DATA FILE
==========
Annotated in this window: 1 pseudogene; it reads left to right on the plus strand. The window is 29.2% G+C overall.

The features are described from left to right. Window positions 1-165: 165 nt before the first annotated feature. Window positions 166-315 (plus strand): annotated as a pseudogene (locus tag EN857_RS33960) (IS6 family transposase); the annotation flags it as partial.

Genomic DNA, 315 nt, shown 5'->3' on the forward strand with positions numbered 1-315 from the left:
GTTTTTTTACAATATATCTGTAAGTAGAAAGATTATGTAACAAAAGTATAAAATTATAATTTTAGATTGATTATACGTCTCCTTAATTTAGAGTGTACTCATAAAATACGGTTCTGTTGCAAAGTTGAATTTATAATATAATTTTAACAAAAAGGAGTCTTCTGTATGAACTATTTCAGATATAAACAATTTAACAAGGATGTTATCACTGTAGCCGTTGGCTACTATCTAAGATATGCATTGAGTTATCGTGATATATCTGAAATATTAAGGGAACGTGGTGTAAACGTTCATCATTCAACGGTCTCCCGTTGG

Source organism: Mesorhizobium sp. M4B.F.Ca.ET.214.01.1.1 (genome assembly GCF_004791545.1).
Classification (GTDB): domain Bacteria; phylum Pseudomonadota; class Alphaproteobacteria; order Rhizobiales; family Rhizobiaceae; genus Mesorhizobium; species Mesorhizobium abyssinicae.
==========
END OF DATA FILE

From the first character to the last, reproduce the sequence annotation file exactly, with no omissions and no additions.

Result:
Annotated in this window: 1 pseudogene; it reads left to right on the plus strand. The window is 29.2% G+C overall.

The features are described from left to right. Window positions 1-165: 165 nt before the first annotated feature. Window positions 166-315 (plus strand): annotated as a pseudogene (locus tag EN857_RS33960) (IS6 family transposase); the annotation flags it as partial.

Genomic DNA, 315 nt, shown 5'->3' on the forward strand with positions numbered 1-315 from the left:
GTTTTTTTACAATATATCTGTAAGTAGAAAGATTATGTAACAAAAGTATAAAATTATAATTTTAGATTGATTATACGTCTCCTTAATTTAGAGTGTACTCATAAAATACGGTTCTGTTGCAAAGTTGAATTTATAATATAATTTTAACAAAAAGGAGTCTTCTGTATGAACTATTTCAGATATAAACAATTTAACAAGGATGTTATCACTGTAGCCGTTGGCTACTATCTAAGATATGCATTGAGTTATCGTGATATATCTGAAATATTAAGGGAACGTGGTGTAAACGTTCATCATTCAACGGTCTCCCGTTGG

Source organism: Mesorhizobium sp. M4B.F.Ca.ET.214.01.1.1 (genome assembly GCF_004791545.1).
Classification (GTDB): domain Bacteria; phylum Pseudomonadota; class Alphaproteobacteria; order Rhizobiales; family Rhizobiaceae; genus Mesorhizobium; species Mesorhizobium abyssinicae.